The development of four rows of housing borders the Paradise Nature Reserve.Wikimedia commons

A petition written by students at Queens’ College has been put forward to stop the construction of more student accommodation in Owlstone Croft, an accommodation block near the Paradise Nature Reserve.

The college’s plans would see the building of four new blocks of postgraduate accommodation to house an additional 60 postgraduate students. The college’s nursery on the site would also be demolished.

The petition, which has sixty signatures at the time of writing, opposes the development on environmental grounds, claiming that the plans “pose a significant threat to biodiversity”.

The petition also claims that the planned drainage system for the development will flood the nature reserve. The writers of the petition are also concerned that trees will be cut down that act as a habitat for endangered bats.

One of the petition’s organisers told Varsity that the petition was for “Owlstone students who felt like this decision didn’t represent their interests”.

They added that they “feel it’s important that the priority of this discussion is given to the preservation of the biodiversity in the nature reserve, as it’s a space that matters just as much to students as city residents.”

Despite some support for the petition within the college, it has not been without backlash. One Owlstone resident told Varsity: “Cambridge is rapidly becoming one of the most unaffordable cities in the country due to a chronic undersupply of housing, and this crisis hurts young people and low-income residents most.”

The proposed plans build upon the existing Owlstone siteQueens' College

They continued: “This petition is indicative of the culture of NIMBYism behind the crisis. The ‘environmental’ objections to the development are unfounded (the proposal addresses ecological concerns). To the contrary, during simultaneous climate and energy crises, modern energy efficient accommodation within a 5 minute cycle of the city centre should be welcomed by environmentalists.”

Another of the petition’s writers hit back against the claim that the development would aid in the nation’s housing crisis. They said: “University accommodation is not rent stabilised, and it is understood that more student accommodation increases housing alienation for Cambridge residents in general. There is already a disproportionate homeless population in the city that is exacerbated as a result of university housing.”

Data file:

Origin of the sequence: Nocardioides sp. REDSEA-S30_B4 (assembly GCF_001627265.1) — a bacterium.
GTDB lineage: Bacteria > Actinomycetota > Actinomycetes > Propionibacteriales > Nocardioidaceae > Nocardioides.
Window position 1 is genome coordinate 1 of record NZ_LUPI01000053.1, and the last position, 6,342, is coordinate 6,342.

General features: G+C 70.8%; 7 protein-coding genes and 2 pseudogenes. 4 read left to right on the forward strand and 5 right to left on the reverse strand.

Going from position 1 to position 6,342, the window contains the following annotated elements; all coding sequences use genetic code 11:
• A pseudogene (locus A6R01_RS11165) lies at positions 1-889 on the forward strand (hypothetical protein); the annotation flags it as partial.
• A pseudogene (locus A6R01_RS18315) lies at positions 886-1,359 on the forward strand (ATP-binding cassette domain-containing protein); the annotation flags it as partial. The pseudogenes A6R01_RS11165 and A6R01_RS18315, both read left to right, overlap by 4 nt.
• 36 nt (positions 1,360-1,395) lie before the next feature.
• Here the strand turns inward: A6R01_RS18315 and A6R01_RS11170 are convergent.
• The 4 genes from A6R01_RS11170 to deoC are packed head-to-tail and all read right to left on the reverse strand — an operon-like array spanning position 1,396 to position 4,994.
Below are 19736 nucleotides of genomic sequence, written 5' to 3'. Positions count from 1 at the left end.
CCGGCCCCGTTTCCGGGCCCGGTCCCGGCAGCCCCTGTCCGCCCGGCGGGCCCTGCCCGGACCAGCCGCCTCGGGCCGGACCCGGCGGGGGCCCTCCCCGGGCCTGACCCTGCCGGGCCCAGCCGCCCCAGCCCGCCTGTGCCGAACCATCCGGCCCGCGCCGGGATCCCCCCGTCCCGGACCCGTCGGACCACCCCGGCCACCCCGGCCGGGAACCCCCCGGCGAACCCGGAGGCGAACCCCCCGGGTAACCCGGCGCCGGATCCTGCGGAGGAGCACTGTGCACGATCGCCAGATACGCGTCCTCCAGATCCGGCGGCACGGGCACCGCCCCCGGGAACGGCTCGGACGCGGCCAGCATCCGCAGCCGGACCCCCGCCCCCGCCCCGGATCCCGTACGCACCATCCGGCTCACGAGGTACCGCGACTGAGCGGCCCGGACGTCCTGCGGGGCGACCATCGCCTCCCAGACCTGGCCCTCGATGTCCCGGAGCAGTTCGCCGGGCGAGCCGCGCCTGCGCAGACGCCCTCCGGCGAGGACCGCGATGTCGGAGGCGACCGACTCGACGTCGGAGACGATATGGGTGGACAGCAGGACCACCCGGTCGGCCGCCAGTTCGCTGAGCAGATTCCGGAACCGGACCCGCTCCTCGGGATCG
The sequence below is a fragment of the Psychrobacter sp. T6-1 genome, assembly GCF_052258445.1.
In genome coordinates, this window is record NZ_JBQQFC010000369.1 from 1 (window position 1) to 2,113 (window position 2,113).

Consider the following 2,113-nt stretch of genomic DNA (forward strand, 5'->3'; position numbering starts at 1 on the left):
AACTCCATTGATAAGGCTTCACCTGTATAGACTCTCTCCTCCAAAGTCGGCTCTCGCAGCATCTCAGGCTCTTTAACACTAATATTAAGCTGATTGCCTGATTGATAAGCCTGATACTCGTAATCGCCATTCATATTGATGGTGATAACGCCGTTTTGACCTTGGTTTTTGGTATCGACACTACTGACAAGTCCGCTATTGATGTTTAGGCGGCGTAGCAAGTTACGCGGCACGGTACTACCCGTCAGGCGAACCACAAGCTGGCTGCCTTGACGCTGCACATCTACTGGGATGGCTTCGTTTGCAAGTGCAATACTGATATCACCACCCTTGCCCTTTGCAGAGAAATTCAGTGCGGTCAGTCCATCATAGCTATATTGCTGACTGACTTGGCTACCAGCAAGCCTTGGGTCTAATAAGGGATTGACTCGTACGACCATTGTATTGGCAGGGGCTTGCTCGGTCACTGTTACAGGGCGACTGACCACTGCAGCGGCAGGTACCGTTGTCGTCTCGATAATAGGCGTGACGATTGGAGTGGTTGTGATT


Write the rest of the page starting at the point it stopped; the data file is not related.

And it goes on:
The student run petition follows a similar petition written by the group Friends of Paradise Nature Reserve, a group dedicated to the protection of the site.

The development has also faced opposition from the neighbouring Newnham Croft primary school, with pupils at the school making banners to protest the threat to biodiversity and air pollution resulting from the construction site.


Mountain View

Paradise lost? Local groups resist Queens’ new accommodation plans

Queens’ College had previously scaled back its plans for the new accommodation in light of concerns about the nature reserve. A Biodiversity Net Gain assessment concluded that the proposed development would actually lead to a 51% gain in biodiversity through the creation of new habitats such as grassland.

The College website for the proposal claims: “By incorporating elements of the neighbouring nature reserve into the site, such as wetland and woodland features, the landscape plan has integrated the character of surrounding natural features.”

A representative for Queens JCR told Varsity: “Queens’ JCR have seen the petition by Friends of Paradise and take seriously the feelings of students who might have concerns about developments at Owlstone Croft. At the beginning of Lent term, we are exploring the possibility of providing an open forum for students with concerns to communicate them to the Queens’ senior officers, and for Queens’ to be able to provide answers and responses to those concerns”.

In an update in October, the college said that they "commissioned additional assessments to address concerns about the impact of lighting on biodiversity and the adjacent nature reserve.  The solutions have been developed in close discussion with officers at the City Council as part of a comprehensive consultation process on design and technical matters."